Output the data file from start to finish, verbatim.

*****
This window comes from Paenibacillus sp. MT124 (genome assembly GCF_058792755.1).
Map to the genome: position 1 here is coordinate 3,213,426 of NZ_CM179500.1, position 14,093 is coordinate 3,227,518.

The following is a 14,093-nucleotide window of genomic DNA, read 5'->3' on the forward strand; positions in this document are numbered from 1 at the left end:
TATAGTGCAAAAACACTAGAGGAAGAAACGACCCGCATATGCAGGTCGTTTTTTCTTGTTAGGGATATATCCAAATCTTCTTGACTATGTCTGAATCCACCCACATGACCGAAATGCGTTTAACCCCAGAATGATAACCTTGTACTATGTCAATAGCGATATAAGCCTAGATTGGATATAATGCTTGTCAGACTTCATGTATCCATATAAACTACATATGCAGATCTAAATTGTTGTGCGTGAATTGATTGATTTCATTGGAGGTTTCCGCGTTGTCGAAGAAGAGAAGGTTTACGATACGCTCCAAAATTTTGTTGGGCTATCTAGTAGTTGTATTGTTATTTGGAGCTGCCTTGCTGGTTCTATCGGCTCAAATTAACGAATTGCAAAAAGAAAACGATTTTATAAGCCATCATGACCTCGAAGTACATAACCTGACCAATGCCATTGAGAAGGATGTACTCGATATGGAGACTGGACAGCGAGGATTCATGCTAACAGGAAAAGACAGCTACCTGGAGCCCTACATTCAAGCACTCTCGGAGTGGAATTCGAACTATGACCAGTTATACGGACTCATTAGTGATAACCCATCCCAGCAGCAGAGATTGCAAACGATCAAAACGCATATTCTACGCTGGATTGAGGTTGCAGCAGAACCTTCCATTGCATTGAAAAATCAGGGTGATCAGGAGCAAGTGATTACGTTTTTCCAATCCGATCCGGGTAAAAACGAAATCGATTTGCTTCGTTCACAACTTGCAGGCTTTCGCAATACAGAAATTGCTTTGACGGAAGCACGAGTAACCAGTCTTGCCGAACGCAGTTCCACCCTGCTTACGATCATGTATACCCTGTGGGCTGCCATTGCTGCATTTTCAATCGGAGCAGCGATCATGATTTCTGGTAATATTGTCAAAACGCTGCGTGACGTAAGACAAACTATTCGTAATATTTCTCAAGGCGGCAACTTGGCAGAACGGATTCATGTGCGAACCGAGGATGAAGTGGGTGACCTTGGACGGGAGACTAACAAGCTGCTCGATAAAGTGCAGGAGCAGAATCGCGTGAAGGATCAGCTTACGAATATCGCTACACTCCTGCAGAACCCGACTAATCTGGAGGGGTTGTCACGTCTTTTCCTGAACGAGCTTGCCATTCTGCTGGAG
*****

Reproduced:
This window comes from Paenibacillus sp. MT124 (genome assembly GCF_058792755.1).
Map to the genome: position 1 here is coordinate 3,213,426 of NZ_CM179500.1, position 14,093 is coordinate 3,227,518.

The following is a 14,093-nucleotide window of genomic DNA, read 5'->3' on the forward strand; positions in this document are numbered from 1 at the left end:
TATAGTGCAAAAACACTAGAGGAAGAAACGACCCGCATATGCAGGTCGTTTTTTCTTGTTAGGGATATATCCAAATCTTCTTGACTATGTCTGAATCCACCCACATGACCGAAATGCGTTTAACCCCAGAATGATAACCTTGTACTATGTCAATAGCGATATAAGCCTAGATTGGATATAATGCTTGTCAGACTTCATGTATCCATATAAACTACATATGCAGATCTAAATTGTTGTGCGTGAATTGATTGATTTCATTGGAGGTTTCCGCGTTGTCGAAGAAGAGAAGGTTTACGATACGCTCCAAAATTTTGTTGGGCTATCTAGTAGTTGTATTGTTATTTGGAGCTGCCTTGCTGGTTCTATCGGCTCAAATTAACGAATTGCAAAAAGAAAACGATTTTATAAGCCATCATGACCTCGAAGTACATAACCTGACCAATGCCATTGAGAAGGATGTACTCGATATGGAGACTGGACAGCGAGGATTCATGCTAACAGGAAAAGACAGCTACCTGGAGCCCTACATTCAAGCACTCTCGGAGTGGAATTCGAACTATGACCAGTTATACGGACTCATTAGTGATAACCCATCCCAGCAGCAGAGATTGCAAACGATCAAAACGCATATTCTACGCTGGATTGAGGTTGCAGCAGAACCTTCCATTGCATTGAAAAATCAGGGTGATCAGGAGCAAGTGATTACGTTTTTCCAATCCGATCCGGGTAAAAACGAAATCGATTTGCTTCGTTCACAACTTGCAGGCTTTCGCAATACAGAAATTGCTTTGACGGAAGCACGAGTAACCAGTCTTGCCGAACGCAGTTCCACCCTGCTTACGATCATGTATACCCTGTGGGCTGCCATTGCTGCATTTTCAATCGGAGCAGCGATCATGATTTCTGGTAATATTGTCAAAACGCTGCGTGACGTAAGACAAACTATTCGTAATATTTCTCAAGGCGGCAACTTGGCAGAACGGATTCATGTGCGAACCGAGGATGAAGTGGGTGACCTTGGACGGGAGACTAACAAGCTGCTCGATAAAGTGCAGGAGCAGAATCGCGTGAAGGATCAGCTTACGAATATCGCTACACTCCTGCAGAACCCGACTAATCTGGAGGGGTTGTCACGTCTTTTCCTGAACGAGCTTGCCATTCTGCTGGAG